One reasonJeff Tedford has been so successful at Cal has been his ability to recruit what he calls “difference makers” — football players who are capable of making the big plays that break a game open. Four of those players were keys in Saturday’s 49-21 win over Oregon State:
Receiver DeSean Jackson: His 80-yard punt return was probably the biggest play as Cal raced to a 42-14 halftime lead. As soon as Jackson broke through the first group of tacklers, he was gone. Potential tacklers downfield might have thought they had the angle on Jackson. But with his speed, he was able to get outside them and race down the sideline.
Running back Marshawn Lynch: It is a measure of Lynch’s ability that his 17 carries for 124 yards was a routine day. He’s a threat to break a long gainer every time he touches the ball because of his combination of speed and power, and he’s also a threat as a receiver. The Bears’ fourth touchdown Saturday was a 23-yard pass from Nate Longshore to Lynch.
Cornerback Daymeion Hughes: His 47-yard return of an interception just before the half illustrated his ability to blend his mental and physical game. When Arizona State quarterback Rudy Carpenter checked off at the line of scrimmage, Hughes remembered from watching videos during the week that Carpenter usually threw underneath the coverage in that situation. Hughes moved up a few feet, so he was in position to cut in front of the ASU receiver to intercept the pass, stepping out of an attempted tackle by Carpenter on his way to the end zone. His touchdown was Cal’s sixth of the half.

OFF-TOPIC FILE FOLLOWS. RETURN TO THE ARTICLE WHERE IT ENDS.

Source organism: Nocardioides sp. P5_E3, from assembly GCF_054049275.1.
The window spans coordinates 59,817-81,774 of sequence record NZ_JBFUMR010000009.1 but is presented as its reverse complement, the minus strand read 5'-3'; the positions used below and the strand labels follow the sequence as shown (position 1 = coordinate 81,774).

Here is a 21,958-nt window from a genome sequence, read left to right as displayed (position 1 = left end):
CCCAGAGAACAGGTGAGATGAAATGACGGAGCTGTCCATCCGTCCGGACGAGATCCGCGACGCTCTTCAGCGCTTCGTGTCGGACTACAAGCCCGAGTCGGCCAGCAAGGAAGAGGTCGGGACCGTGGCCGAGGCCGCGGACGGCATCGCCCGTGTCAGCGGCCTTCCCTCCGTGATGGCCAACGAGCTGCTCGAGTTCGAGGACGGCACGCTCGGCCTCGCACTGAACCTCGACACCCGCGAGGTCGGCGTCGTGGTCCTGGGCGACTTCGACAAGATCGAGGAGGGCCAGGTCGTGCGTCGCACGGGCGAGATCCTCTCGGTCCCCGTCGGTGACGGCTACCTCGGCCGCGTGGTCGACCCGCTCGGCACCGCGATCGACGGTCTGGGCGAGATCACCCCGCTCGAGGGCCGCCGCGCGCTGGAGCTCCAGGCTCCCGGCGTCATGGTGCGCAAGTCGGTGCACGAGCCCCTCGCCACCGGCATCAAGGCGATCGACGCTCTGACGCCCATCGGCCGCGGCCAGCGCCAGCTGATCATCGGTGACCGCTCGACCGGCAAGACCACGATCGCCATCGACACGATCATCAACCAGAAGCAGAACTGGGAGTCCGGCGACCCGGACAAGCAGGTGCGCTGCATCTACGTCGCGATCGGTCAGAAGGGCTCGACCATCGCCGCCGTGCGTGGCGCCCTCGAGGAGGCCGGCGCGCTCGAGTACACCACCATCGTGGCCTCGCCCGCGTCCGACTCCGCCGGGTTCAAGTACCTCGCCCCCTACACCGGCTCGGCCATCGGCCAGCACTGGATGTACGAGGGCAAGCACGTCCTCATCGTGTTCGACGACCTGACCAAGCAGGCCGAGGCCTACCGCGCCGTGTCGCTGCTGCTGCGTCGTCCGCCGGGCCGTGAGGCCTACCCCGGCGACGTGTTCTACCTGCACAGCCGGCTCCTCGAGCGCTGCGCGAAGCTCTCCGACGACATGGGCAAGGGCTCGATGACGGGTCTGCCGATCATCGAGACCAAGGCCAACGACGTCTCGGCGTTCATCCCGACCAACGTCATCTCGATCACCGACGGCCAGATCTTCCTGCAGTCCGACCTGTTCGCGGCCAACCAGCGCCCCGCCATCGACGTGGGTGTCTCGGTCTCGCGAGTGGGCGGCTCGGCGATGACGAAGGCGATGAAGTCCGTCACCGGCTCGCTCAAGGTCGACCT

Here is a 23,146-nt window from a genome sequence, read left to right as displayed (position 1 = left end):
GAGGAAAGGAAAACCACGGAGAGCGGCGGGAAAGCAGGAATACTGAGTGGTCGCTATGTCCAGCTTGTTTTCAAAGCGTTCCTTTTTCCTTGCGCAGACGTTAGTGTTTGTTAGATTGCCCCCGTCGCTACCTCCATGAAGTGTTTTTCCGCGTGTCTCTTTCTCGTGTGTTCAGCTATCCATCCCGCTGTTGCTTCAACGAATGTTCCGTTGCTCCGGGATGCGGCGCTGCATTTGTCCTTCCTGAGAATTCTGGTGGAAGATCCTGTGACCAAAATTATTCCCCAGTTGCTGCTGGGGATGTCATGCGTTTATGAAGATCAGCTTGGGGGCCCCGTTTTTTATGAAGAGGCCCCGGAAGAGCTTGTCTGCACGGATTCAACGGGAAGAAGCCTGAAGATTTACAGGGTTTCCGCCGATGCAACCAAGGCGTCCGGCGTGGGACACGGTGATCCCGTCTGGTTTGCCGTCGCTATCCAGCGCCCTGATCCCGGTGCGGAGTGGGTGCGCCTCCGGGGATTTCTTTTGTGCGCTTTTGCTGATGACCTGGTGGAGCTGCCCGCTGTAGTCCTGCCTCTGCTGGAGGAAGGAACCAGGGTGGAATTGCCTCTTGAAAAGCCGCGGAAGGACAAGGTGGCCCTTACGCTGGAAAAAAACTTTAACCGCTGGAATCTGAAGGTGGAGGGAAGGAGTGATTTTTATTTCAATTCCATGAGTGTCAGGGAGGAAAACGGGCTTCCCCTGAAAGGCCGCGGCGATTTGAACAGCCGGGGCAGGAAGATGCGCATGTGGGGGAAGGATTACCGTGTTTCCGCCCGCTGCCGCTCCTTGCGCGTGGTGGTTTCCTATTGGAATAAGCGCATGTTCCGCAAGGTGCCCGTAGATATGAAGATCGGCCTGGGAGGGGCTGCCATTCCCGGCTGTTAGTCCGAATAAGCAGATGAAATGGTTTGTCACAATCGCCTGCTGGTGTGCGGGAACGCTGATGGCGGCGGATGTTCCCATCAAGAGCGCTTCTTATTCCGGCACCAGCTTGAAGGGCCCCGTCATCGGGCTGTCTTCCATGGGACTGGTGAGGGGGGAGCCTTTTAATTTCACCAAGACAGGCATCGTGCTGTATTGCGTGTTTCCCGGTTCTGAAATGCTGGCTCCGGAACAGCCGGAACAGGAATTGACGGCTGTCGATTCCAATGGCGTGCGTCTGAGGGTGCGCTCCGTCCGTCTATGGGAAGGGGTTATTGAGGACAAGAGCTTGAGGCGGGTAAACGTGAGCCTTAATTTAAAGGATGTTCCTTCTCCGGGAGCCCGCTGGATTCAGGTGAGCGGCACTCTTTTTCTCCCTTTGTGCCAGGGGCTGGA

Linebacker Mickey Pimentel: A junior college All-American before he transferred to Cal last season, Pimentel made an incredible play for the Bears’ final touchdown. Carpenter attempted to throw over the blitzing Pimentel, but Pimentel simply snatched the ball out of the air and then raced into the end zone, making a gymnastic jump and roll.
Even with these stars, Tedfordmakes sure they realize that the team is more important than the individual. When Lynch committed a stupid personal foul after a fourth-quarter run, Tedford sat him down for the rest of the game.
Surprisingly, Tedford has not yet been able to snare the Brady Quinn type quarterback. Longshore was named the No. 8 pro-style quarterback in the nation by Rivals.com, as a prep. Redshirt freshman Kevin Riley, son of coach Mike Riley, is highly regarded by Tedford and his staff; Riley was rated the top player in Oregon and the No. 6 quarterback in the country by Rivals.com.
But neither Longshore nor Riley was as highly rated as a prep as Stanford’s Trent Edwards, who was called the best passing quarterback in the country by USA Today.
Tedford has been able to get the best from Kyle Boller, Aaron Rodgers and now Longshore, who has had a superb last three games as Cal has rebounded from its embarrassing loss in the season opener at Tennessee. Now at No. 20, the Bears should be able to climb back into the top 10 eventually.
But if Tedford ever recruits a quarterback who is as good at his position as Jackson and Lynch are at theirs … well, a national championship isn’t an unreasonable dream.
Glenn Dickey has been covering Bay Area sports since 1963 and also writes on http://www.GlennDickey.com. You can e-mail him at firstname.lastname@example.org.